Mountain States

Five Things To Know About That New Colorado Emissions Study

University of Colorado researcher Detlev Helmig is out with another study falsely blaming oil and natural gas production for poor air quality in the Denver Front Range. Helmig doesn’t actually publish anything new, instead reviewing old work that uses inaccurate measurements, ignores key context, and relies on the flawed research of others.

Helmig’s study was covered by the Denver Post, and while the article noted the report was peer reviewed, it omitted the fact that it was funded by Earthworks, an environmental activist group whose goal is to shut down the industry. So, the high profile write up granted all the credibility, but noted none of the bias.

What’s more troubling, this report is being touted by Colorado State Senate Majority Leader Steve Fenberg as reason for bringing forward legislation with increase air monitoring and require further health studies.

Here are five things to know about Helmig’s study:

  1. The study was funded in part by an activist environmental group whose goal is to shut down industry.

Helmig acknowledges his study was “in part funded by a contract from Earthworks.” The organization, funded by major “Keep It In The Ground” foundations like Sierra Club and Rockefeller family groups, has a clear agenda of wanting to shut down the oil and natural gas industry and a long history of misleading the public to drum up media coverage and advance its agenda. It has even stated it’s engaged in a “war on fracking.”

The group has published “Threat Maps” that it says show heightened health risks for those living near production, but used research that has “data quality issues and uncertainties in the model.”

Earthworks has also said fracking could contaminate drinking water in Texas, but didn’t offer any proof, acknowledging that there was “no way to quantify the risk.” Furthermore, a Syracuse University professor said Earthworks developed “an implausible model that predictably leads to implausible, and in my judgment, completely wrong results” and said there is a “lack of objectivity” in the group’s research.

  1. Helmig is only reviewing previous research, much of which is flawed.

Helmig managed to get the Post to publish a story despite his latest research featuring nothing new. Instead, he’s reviewing already-published studies that support his anti-oil and natural gas agenda, while leaving out other information.

Helmig discloses:

“This review and policy bridge provides an overview of the evolution of the understanding of atmospheric impacts and the current state of knowledge of O&NG emissions in Colorado. A comprehensive review and evaluation of health effects of atmospheric O&NG emissions in Colorado is intentionally not included.”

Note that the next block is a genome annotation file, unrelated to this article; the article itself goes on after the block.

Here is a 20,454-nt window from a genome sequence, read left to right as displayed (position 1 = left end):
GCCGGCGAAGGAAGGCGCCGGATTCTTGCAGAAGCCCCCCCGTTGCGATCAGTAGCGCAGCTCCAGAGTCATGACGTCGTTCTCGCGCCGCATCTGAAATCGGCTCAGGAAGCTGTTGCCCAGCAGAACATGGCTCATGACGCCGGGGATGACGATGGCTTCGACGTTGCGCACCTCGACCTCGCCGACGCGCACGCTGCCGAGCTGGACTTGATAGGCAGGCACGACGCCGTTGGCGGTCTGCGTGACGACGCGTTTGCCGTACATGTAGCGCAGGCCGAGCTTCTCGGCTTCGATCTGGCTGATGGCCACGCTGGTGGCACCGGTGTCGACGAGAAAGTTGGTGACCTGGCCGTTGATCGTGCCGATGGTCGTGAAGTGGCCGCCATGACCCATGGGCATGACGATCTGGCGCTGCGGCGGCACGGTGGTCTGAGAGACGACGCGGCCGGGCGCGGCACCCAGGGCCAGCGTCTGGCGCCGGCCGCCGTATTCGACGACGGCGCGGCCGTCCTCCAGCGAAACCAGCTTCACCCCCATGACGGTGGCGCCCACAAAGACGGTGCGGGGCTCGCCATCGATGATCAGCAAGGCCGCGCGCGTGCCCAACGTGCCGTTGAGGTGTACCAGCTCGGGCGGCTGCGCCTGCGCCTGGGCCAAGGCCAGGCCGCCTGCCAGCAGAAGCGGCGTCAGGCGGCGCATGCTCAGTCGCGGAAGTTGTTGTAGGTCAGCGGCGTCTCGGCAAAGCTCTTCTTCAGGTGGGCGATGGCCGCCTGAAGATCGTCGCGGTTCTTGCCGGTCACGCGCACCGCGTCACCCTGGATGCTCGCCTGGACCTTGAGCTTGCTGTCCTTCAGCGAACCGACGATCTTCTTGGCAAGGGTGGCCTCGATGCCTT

Helmig’s previous research includes taking part in air monitoring several years ago that attempted to link ozone pollution to oil and natural gas production. Yet he didn’t do any work that analyzed ozone for particular sources. He told the Boulder County Commission in 2018:

We did not do ozone production modeling here. We did not do a study that would attribute ozone to particular sources. This monitoring we did actually did not even include ozone. But I find it so interesting and the connection is so important that I kind of threw this into the data in context and also illustrate the value of these observations.” (emphasis added)

Helmig primarily reviews his own existing research and that of Lisa McKenzie – another University of Colorado researcher with a clear anti-industry bias and history of debunked studies – and Helmig acknowledges her part in his latest review for providing “text corrections and proofreading,” showing the two continue to work together to push a unified agenda.

Energy In Depth has extensively covered McKenzie’s work over the years, repeatedly noting her tendency for flawed research and leaving out key context. That includes her study published in the summer of 2019 that attempted to connect oil and natural gas production with congenital heart defects did not take any actual air measurements and was not able to take into account the health history of mothers like smoking, obesity, and diabetes.

  1. Helmig is ignoring key context on ozone.

The bulk of Helmig’s study is aimed at blaming the oil and natural gas industry for Colorado’s ozone pollution, but he ignores crucial context on why the state faces unique challenges in dealing with the issue.